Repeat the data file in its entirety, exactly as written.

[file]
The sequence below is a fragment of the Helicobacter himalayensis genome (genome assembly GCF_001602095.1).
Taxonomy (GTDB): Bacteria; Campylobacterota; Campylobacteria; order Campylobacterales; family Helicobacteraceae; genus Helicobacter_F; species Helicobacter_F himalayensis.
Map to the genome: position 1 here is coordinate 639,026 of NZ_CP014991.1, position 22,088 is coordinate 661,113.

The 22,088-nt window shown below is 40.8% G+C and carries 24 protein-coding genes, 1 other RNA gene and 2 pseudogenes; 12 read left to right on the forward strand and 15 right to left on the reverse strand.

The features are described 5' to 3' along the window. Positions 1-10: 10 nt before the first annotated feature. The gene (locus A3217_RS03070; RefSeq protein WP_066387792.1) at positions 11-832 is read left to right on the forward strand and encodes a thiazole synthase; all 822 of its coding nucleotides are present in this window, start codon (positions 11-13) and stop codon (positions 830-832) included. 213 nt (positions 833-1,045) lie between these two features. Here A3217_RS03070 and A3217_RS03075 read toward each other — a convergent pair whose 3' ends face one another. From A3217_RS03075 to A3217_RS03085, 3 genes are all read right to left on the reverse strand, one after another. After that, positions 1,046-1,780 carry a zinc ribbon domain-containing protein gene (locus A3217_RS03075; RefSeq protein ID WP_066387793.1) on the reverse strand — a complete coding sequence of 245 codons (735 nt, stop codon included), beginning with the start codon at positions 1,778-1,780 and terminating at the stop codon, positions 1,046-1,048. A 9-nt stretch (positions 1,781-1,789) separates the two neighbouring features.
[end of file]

The sequence below is a fragment of the Helicobacter himalayensis genome (genome assembly GCF_001602095.1).
Taxonomy (GTDB): Bacteria; Campylobacterota; Campylobacteria; order Campylobacterales; family Helicobacteraceae; genus Helicobacter_F; species Helicobacter_F himalayensis.
Map to the genome: position 1 here is coordinate 639,026 of NZ_CP014991.1, position 22,088 is coordinate 661,113.

The 22,088-nt window shown below is 40.8% G+C and carries 24 protein-coding genes, 1 other RNA gene and 2 pseudogenes; 12 read left to right on the forward strand and 15 right to left on the reverse strand.

The features are described 5' to 3' along the window. Positions 1-10: 10 nt before the first annotated feature. The gene (locus A3217_RS03070; RefSeq protein WP_066387792.1) at positions 11-832 is read left to right on the forward strand and encodes a thiazole synthase; all 822 of its coding nucleotides are present in this window, start codon (positions 11-13) and stop codon (positions 830-832) included. 213 nt (positions 833-1,045) lie between these two features. Here A3217_RS03070 and A3217_RS03075 read toward each other — a convergent pair whose 3' ends face one another. From A3217_RS03075 to A3217_RS03085, 3 genes are all read right to left on the reverse strand, one after another. After that, positions 1,046-1,780 carry a zinc ribbon domain-containing protein gene (locus A3217_RS03075; RefSeq protein ID WP_066387793.1) on the reverse strand — a complete coding sequence of 245 codons (735 nt, stop codon included), beginning with the start codon at positions 1,778-1,780 and terminating at the stop codon, positions 1,046-1,048. A 9-nt stretch (positions 1,781-1,789) separates the two neighbouring features.